Problems
Poorly formed fruit can be due to several problems, the lack of pollination by bees is the most common cause. Blossom-end rot is primarily due to inadequate calcium in the plant. Too little calcium can be due to several problems which include low soil pH, low calcium and irregularly available water. To reduce blossom-end rot, maintain consistent amounts of available water in the plant root zone. All vines and little fruit are usually due to over-fertilizing with nitrogen fertilizer or planting too close. 9

Pests Page


Diseases Page

Food Uses
Watermelon rinds are also edible, but most people avoid eating them due to their unappealing flavor. They are used for making pickles, and sometimes used as a vegetable. 
The rind is stir-fried, stewed or more often pickled, and pickled watermelon rind is also sometimes eaten in the Southern US.
Watermelon juice can be made into wine, on its own or blended with other fruits. An alcoholic treat called a "hard watermelon" is made by pouring liquor into a hole in the rind of a whole fruit, and then eating the alcohol-permeated flesh. 3
In China, the seeds are esteemed and eaten with other seeds at Chinese New Year celebrations. 10

Watermelon agua frescaThe Eclipse Watermelon Martini cocktail, with vodka and watermelon. This is their house speciality I believe, and lovely it was too. We had two. At Eclipse, Walton StreetAmuse bouche: Watermelon brûlée, watermelon juice with sherry.Watermelon murabba (varenye)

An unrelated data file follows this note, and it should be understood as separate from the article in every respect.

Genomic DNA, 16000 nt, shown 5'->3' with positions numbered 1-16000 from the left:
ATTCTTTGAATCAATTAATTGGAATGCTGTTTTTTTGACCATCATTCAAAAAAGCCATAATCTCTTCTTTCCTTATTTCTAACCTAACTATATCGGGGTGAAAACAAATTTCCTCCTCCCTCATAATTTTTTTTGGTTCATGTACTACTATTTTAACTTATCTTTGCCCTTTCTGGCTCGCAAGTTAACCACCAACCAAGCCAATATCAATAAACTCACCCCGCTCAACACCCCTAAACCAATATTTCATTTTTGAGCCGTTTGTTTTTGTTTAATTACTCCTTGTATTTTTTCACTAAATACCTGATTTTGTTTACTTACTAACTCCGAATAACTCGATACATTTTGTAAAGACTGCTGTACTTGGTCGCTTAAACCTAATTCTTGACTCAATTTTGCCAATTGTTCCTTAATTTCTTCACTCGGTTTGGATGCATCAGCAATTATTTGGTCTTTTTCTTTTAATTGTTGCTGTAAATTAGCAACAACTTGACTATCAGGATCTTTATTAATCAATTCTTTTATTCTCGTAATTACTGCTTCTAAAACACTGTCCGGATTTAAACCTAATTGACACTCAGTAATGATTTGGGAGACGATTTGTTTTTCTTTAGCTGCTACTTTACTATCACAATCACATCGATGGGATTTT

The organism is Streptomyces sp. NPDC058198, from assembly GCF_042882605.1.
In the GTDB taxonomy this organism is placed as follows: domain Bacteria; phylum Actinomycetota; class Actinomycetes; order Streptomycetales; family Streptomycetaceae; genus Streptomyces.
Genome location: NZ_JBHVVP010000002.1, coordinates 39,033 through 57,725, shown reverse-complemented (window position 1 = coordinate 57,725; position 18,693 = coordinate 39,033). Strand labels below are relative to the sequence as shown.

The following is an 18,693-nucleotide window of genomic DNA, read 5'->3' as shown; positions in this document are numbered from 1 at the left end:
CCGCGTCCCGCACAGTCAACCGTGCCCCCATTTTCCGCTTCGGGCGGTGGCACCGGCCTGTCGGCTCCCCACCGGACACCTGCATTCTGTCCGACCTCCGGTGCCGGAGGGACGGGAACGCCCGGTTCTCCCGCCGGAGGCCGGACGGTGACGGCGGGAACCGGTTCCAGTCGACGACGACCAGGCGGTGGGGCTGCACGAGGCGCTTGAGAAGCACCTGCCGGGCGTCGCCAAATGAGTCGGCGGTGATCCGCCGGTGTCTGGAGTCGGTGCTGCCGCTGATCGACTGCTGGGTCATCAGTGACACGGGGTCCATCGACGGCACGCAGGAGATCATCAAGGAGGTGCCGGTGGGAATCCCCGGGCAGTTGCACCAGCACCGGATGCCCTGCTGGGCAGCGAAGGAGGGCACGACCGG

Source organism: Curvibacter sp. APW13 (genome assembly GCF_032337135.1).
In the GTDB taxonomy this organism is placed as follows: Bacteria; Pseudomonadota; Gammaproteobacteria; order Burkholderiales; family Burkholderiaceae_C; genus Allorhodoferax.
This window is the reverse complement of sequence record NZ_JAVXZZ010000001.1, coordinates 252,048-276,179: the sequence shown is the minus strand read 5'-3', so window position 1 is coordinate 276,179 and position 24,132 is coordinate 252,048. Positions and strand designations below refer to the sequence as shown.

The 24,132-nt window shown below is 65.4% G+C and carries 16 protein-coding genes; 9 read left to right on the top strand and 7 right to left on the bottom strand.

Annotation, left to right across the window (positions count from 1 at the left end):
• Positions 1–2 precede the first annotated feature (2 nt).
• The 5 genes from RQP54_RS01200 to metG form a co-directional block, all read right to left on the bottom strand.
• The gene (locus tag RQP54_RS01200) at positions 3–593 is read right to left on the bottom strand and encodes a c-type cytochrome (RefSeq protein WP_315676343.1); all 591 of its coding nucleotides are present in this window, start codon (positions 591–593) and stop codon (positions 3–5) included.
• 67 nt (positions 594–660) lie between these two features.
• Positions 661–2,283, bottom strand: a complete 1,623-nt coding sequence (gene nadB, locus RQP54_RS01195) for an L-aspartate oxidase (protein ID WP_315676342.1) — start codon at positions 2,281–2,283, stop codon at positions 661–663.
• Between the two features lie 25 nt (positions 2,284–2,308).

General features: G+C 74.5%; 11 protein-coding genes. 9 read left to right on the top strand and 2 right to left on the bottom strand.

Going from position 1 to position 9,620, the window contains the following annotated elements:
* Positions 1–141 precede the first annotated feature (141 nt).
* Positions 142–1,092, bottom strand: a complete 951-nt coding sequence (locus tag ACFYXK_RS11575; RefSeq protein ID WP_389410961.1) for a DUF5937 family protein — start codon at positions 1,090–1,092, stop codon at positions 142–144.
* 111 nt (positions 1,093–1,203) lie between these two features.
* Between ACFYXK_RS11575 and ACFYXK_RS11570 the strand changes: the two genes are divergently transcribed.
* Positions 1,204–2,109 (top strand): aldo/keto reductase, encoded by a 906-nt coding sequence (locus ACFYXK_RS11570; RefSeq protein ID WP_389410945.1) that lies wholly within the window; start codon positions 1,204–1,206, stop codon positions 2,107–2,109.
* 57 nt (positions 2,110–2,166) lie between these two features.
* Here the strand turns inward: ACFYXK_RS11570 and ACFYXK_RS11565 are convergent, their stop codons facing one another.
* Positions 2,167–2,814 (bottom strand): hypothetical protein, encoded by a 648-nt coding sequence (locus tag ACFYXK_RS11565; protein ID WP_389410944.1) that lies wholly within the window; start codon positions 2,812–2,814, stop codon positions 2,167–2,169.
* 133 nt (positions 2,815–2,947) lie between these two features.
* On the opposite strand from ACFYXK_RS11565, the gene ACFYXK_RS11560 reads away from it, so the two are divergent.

Fig. 21 Fig. 22 Fig. 23 Fig. 24

Fig. 21. Watermelon agua fresca
Fig. 22. The Eclipse Watermelon Martini cocktail, with vodka and watermelon. This is their house speciality I believe, and lovely it was too. We had two. At Eclipse, Walton Street
Fig. 23. Amuse bouche: Watermelon brûlée, watermelon juice with sherry
Fig. 24. Watermelon murabba (varenye, Russian for fruit preserves)

Medicinal Uses **
A study from Purdue University and University of Kentucky showed that mice fed a diet including watermelon juice had lower weight, cholesterol and arterial plaque than a control group. The findings, reported in the Journal of Nutritional Biochemistry, suggest that citrulline, a compound found in watermelon, plays a role in cardiovascular health.
The findings, reported in the Journal of Nutritional Biochemistry, suggest that citrulline, a compound found in watermelon, plays a role in cardiovascular health. The National Institutes of Health, through the University of Kentucky's Center for Biomedical Excellence In Obesity and Cardiovascular Disease, funded the study. 12

General
In Tokyo store space is very limited, but there are a lot of customers to sell to. The stores however, can't have round watermelons because they take up too much room, and they have too much empty space around them.
No problem. They came up with the idea to grow melons inside a box, and when they're fully grown, they simply take them out of the box and can be stacked. It cuts down on transportation costs, and the grocery stores can handle them better. 11

Further Reading
Is Watermelon a Fruit or Vegetables? from watermelon.org pdf
Watermelon from Clemson University pdf
Florida Watermelon Association ext. link
Watermelon Botanical Art


List of Growers and Vendors
Bibliography

1 "Watermelon (Citrullus lunatus)." edis.ifas.ufl.edu. Plant Identification Learning Module: Vegetables. Web. 15 Oct. 2014.